I wrote last week about the challenging environment facing all physical retail stores this year, with already a number of well-recognized brands closing stores. This week I want to focus on something else that causes massive frustration in physical stores, but very rarely happens online – for slightly different reasons.
I’m talking about not having enough staff in store to serve customers. We have become a race that is so time poor, we won’t wait for anything and a queue in a store seems to last forever. When we can’t find a staff member to help us out, we are quick to voice our frustration and vote with our feet.
No such thing as a queue online, or not enough staff members, maybe just a poor internet connection, blackspot or a massive Black Friday when the website you’re on gets too much traffic at once and is overloaded. Those crafty online guys, and yes Amazon sticks out here, are doing everything to pinch your hard-earned customers and have them use their shopping carts instead.
I have encountered the lack of staff situation many times as well as had friends and colleagues regale stories of having to wait and not being able to find a staff member anywhere on the floor. The big department stores are often guilty of this. How do you try a pair of shoes on when you need the staff member to get them for you? At least with clothing, I can take it to the change room myself, but I’ll only buy what I came in for – a great salesperson can make other suggestions I hadn’t even thought of to increase the average sale – good for the store and also good for me.
You can’t add on sell with not enough staff, in fact, you’ll end up losing customers! A third of customers who experienced a problem at apparel stores were not able to locate help and 6% of all possible sales are lost because of lack of service (in a Report from Massachusetts Institute of Technology). I’m sure in some stores the loss of sales is higher than 6%, whatever the figure, no retailer can afford to lose sales. Especially in this situation where the frustration of no service could easily push customers to buy online – and they may never come back.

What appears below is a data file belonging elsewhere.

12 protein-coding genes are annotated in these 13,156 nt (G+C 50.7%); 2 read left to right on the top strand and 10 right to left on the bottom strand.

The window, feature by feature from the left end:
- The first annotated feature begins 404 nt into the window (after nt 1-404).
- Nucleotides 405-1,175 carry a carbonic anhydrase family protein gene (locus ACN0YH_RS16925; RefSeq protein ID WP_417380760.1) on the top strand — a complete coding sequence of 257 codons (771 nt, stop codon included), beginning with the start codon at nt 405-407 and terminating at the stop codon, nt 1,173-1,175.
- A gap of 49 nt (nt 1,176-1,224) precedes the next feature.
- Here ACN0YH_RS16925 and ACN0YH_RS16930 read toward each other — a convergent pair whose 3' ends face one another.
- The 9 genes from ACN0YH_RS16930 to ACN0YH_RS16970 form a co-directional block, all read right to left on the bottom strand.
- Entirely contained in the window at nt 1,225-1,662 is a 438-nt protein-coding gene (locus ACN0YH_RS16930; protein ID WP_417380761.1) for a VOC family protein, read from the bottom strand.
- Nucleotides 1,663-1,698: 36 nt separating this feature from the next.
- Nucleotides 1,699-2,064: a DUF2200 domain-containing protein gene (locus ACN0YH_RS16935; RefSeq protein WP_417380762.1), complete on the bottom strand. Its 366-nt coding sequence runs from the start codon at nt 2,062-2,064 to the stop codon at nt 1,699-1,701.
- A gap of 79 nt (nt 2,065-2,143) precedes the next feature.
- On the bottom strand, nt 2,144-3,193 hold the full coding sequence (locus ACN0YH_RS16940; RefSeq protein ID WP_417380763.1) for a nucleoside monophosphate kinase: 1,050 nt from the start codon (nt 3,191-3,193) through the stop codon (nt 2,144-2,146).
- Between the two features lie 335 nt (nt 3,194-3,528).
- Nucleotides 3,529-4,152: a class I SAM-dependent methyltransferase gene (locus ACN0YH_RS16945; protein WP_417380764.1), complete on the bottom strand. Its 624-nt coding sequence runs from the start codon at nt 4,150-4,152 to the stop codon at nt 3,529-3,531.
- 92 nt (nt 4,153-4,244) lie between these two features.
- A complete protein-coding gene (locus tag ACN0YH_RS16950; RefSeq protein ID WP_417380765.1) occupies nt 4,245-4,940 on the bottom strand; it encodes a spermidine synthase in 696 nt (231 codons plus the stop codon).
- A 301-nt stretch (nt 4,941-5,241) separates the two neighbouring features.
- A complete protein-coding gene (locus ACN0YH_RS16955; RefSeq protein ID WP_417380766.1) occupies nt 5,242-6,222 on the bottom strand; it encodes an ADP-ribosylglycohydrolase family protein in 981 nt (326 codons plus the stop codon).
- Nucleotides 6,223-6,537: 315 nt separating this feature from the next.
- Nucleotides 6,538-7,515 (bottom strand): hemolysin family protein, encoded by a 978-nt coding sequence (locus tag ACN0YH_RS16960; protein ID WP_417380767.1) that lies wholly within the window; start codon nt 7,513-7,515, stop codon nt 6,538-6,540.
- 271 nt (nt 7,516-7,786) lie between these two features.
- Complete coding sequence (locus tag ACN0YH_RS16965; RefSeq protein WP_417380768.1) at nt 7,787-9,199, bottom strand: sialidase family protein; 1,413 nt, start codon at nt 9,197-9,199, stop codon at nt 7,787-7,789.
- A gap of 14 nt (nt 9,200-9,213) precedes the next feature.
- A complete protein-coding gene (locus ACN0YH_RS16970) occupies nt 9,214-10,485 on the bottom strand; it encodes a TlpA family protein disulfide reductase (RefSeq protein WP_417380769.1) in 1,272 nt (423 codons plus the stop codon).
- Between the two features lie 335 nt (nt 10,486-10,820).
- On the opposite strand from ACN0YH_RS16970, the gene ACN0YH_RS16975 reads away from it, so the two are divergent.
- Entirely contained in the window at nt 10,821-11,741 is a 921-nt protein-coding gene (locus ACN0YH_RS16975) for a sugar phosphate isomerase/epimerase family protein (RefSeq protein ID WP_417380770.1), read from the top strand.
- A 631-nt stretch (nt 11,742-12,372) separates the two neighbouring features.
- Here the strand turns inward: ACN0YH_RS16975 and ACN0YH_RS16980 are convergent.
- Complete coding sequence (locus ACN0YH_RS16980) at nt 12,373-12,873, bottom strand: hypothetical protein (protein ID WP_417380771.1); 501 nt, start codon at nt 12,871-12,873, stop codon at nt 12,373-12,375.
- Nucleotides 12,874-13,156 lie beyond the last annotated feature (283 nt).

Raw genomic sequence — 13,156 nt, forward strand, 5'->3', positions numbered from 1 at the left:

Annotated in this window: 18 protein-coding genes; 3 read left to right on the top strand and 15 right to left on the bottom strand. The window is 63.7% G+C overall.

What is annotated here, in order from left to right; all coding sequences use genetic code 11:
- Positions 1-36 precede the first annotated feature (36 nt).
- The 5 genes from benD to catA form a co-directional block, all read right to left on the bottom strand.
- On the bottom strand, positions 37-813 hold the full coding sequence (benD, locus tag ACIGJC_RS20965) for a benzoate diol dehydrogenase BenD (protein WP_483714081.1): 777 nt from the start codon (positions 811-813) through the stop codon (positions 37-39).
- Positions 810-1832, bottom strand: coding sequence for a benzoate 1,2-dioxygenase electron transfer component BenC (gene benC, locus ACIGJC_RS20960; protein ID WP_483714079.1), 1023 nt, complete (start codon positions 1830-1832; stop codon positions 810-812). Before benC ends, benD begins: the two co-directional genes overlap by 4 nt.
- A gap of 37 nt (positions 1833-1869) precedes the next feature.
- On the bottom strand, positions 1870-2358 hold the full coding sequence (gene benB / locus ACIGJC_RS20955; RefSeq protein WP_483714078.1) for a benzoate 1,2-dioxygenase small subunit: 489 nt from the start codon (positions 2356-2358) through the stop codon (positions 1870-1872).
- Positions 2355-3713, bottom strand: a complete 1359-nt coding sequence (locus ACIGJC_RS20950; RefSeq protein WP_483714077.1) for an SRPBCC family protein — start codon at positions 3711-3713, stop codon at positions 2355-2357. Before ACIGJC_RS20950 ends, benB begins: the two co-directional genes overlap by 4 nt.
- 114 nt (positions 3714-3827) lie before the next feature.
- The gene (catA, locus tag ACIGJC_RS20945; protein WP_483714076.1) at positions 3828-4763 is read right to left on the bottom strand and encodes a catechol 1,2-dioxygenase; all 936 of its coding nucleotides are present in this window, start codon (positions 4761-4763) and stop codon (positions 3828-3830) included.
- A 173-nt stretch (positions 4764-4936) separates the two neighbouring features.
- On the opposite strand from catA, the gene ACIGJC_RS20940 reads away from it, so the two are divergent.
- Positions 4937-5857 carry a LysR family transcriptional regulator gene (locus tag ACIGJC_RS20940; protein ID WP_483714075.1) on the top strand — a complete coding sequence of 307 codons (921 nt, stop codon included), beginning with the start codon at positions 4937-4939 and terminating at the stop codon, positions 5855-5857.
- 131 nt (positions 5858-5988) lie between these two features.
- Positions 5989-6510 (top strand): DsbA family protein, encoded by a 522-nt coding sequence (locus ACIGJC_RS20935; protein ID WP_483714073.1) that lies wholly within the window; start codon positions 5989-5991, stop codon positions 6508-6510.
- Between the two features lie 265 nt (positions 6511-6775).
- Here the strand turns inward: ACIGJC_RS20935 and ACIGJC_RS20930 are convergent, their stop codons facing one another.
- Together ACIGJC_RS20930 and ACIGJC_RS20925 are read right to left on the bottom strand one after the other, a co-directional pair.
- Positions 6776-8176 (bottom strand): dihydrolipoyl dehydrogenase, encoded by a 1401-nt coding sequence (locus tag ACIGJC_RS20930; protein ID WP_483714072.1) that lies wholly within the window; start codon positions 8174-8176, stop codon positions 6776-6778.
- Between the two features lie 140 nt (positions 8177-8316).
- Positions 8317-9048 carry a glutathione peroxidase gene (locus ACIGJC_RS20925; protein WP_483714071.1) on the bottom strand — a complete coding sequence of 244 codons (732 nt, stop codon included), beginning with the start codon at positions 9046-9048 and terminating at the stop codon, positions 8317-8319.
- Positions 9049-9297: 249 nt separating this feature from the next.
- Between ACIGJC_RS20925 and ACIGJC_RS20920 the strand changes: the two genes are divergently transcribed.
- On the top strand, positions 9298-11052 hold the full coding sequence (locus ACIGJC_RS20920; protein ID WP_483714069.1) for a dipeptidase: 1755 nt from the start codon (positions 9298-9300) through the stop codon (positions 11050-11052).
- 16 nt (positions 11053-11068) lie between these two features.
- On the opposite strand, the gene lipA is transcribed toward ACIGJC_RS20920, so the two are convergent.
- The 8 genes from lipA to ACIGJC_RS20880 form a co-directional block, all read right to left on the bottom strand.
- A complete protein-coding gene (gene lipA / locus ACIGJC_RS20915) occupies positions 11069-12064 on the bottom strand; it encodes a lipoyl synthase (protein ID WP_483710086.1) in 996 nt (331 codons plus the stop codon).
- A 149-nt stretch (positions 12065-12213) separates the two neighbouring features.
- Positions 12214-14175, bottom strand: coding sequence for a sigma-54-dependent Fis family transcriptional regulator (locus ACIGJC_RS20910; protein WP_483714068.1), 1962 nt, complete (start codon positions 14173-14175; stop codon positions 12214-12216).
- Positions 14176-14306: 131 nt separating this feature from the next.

Most apparel retailers do have an advantage as a lot of customers still want to touch, feel and try on, but this is wasted if the retailer can’t deliver great service and manage their merchandise – all things that require having the right amount of staff in store when they are needed.
I understand that staffing is one of the biggest costs for retailers along with rent, so managing rosters is a critical role to get right. However getting it wrong causes so many issues with customers put the staff that is serving under immense pressure and they are highly likely to go into transaction mode to survive the influx. Customers don’t want to be transacted, they want an experience.
In summary, retailers have to focus on staffing to maximize sales and profits not to minimize costs. When the focus is on maximizing sales, staff feel supported and they know there are expectations to meet and exceed their KPI’s. When they do everyone wins and there’s are big chance the customer will make an effort to come back – and that’s what it’s all about!
Roger Simpson – CEO, The Retail Solution and Author of “The Ultimate Retail Sales Experience” With over 35 years’ industry experience, Roger Simpson is recognized as Australia’s #1 Authority on customer ROI in the retail industry and as a global expert on staff coaching, customer service, and selling skills.